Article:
The plan was shelved in December when the Interior Department won an appeals court ruling saying it was barred under language Congress added to a budget bill. But when that language expired at the end of 2004, U.S. District Judge Royce Lamberth revived his plan.
Now, the Interior Department is once again required to account for how much the government owes more than 300,000 Indians. The money comes from oil, gas, timber and grazing royalties dating back to 1887, when Congress created a trust fund for Indians.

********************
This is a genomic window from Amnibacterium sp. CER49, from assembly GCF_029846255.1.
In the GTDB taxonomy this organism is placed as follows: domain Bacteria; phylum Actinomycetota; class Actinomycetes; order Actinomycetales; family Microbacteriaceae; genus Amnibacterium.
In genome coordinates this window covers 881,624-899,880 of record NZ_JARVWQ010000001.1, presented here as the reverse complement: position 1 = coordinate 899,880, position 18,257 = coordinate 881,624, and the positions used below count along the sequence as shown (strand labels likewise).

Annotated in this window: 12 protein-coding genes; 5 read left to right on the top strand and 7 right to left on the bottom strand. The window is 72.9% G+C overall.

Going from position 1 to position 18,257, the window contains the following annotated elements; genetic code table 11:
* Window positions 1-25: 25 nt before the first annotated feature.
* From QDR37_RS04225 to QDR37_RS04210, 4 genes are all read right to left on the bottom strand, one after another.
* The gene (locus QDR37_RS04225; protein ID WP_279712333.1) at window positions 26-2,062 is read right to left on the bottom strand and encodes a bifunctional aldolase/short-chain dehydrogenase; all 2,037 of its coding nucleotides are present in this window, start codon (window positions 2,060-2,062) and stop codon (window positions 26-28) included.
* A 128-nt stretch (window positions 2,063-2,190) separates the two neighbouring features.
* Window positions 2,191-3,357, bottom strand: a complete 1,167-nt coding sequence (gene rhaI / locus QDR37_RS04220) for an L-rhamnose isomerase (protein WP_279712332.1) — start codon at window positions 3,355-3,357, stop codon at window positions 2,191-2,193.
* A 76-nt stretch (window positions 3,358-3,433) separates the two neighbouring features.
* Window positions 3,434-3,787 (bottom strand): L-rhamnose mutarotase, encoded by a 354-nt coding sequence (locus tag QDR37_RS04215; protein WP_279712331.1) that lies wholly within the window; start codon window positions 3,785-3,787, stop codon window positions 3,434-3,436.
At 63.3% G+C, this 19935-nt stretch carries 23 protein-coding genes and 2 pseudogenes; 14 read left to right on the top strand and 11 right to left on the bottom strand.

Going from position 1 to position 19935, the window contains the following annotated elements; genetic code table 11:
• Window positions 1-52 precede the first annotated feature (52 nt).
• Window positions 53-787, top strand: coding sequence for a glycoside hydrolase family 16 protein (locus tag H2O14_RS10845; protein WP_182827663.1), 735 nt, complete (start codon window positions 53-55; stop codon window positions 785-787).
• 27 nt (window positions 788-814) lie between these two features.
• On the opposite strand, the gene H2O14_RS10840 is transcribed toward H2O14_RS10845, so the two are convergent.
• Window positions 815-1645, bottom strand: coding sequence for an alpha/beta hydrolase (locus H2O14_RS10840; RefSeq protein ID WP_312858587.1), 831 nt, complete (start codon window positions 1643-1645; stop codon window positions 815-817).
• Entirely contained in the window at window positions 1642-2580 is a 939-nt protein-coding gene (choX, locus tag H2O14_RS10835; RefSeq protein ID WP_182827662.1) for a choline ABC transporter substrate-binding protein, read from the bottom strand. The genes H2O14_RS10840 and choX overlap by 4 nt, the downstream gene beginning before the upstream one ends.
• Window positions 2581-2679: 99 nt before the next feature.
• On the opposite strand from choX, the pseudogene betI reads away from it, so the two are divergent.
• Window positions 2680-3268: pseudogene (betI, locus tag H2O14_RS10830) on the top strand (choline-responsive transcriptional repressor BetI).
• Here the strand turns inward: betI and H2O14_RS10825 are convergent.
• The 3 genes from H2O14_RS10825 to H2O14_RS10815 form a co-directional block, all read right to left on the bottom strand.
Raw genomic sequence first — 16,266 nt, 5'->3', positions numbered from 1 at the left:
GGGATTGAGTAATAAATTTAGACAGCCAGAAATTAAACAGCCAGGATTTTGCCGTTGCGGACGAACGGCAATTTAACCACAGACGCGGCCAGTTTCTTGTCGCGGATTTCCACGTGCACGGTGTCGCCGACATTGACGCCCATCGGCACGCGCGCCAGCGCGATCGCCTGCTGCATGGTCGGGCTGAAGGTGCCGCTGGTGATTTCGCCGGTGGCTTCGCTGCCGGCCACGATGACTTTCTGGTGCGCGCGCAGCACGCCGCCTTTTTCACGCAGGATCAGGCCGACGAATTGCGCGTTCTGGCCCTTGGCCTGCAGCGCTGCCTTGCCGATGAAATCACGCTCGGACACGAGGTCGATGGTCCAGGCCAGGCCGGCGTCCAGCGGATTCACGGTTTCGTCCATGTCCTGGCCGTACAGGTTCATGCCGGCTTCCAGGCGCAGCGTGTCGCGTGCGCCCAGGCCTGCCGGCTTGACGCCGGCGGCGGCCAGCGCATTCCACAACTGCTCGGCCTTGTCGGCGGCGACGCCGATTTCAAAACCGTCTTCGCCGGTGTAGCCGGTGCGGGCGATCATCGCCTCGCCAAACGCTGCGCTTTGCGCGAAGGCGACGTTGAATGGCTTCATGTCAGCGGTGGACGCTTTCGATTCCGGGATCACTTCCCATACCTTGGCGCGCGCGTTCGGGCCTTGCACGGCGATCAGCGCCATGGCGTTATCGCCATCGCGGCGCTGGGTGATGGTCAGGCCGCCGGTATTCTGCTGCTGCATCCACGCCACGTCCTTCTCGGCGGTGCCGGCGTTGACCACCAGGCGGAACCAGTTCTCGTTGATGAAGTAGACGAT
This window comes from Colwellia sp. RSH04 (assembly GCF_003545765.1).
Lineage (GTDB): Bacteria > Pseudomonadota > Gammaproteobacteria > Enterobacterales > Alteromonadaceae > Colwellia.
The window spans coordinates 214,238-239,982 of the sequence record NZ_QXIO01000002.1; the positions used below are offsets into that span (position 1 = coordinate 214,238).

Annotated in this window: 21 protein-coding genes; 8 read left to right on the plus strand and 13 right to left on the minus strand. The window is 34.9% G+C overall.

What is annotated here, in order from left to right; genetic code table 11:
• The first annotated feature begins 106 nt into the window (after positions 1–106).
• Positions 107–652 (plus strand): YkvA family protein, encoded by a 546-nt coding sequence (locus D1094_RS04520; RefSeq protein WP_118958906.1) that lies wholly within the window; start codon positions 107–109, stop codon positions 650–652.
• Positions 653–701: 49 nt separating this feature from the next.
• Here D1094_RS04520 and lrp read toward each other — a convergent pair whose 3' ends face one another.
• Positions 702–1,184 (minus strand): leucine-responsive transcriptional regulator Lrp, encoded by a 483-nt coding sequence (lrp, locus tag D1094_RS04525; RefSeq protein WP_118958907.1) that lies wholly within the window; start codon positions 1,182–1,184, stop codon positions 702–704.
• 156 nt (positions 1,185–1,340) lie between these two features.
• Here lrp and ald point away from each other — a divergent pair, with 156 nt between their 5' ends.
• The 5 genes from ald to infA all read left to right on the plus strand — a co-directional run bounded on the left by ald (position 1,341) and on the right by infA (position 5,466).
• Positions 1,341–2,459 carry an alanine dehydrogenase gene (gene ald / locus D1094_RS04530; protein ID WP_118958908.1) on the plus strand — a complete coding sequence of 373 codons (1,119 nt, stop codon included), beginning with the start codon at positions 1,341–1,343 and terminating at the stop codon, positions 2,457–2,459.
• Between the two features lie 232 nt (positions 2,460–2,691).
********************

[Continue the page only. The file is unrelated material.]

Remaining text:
Interior officials had said the audit could cost up to $12 billion, and the White House urged Congress to intervene. It did so in November 2003. It passed legislation — language added to the Interior Department's budget bill — that prevented an accounting until Congress could define its scope and methods. Congress had a year to do that.
But Lamberth wrote, "December 31, 2004 has come and gone, and no legislative solution to the issues in this litigation is available or in the offing."
The department has said it would rather devise its own plan, and could provide a full accounting by 2008 for $335 million by using a statistical technique known as sampling.